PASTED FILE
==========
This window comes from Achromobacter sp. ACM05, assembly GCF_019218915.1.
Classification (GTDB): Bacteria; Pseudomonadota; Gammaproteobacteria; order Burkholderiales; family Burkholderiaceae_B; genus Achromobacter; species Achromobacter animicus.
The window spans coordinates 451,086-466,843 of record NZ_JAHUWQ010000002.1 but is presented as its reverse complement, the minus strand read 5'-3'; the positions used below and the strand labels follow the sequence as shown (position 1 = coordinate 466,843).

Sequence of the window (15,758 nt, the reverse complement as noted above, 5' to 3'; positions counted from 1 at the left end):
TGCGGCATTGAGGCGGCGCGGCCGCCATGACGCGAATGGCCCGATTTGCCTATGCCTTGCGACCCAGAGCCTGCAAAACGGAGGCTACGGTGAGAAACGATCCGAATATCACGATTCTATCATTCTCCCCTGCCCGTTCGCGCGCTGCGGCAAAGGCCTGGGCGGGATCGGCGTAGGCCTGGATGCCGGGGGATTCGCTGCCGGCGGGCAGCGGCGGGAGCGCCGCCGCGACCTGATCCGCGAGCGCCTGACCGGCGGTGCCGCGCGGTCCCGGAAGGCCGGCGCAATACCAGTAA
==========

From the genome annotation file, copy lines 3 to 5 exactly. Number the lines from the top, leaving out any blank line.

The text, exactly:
The window spans coordinates 451,086-466,843 of record NZ_JAHUWQ010000002.1 but is presented as its reverse complement, the minus strand read 5'-3'; the positions used below and the strand labels follow the sequence as shown (position 1 = coordinate 466,843).

Sequence of the window (15,758 nt, the reverse complement as noted above, 5' to 3'; positions counted from 1 at the left end):
TGCGGCATTGAGGCGGCGCGGCCGCCATGACGCGAATGGCCCGATTTGCCTATGCCTTGCGACCCAGAGCCTGCAAAACGGAGGCTACGGTGAGAAACGATCCGAATATCACGATTCTATCATTCTCCCCTGCCCGTTCGCGCGCTGCGGCAAAGGCCTGGGCGGGATCGGCGTAGGCCTGGATGCCGGGGGATTCGCTGCCGGCGGGCAGCGGCGGGAGCGCCGCCGCGACCTGATCCGCGAGCGCCTGACCGGCGGTGCCGCGCGGTCCCGGAAGGCCGGCGCAATACCAGTAA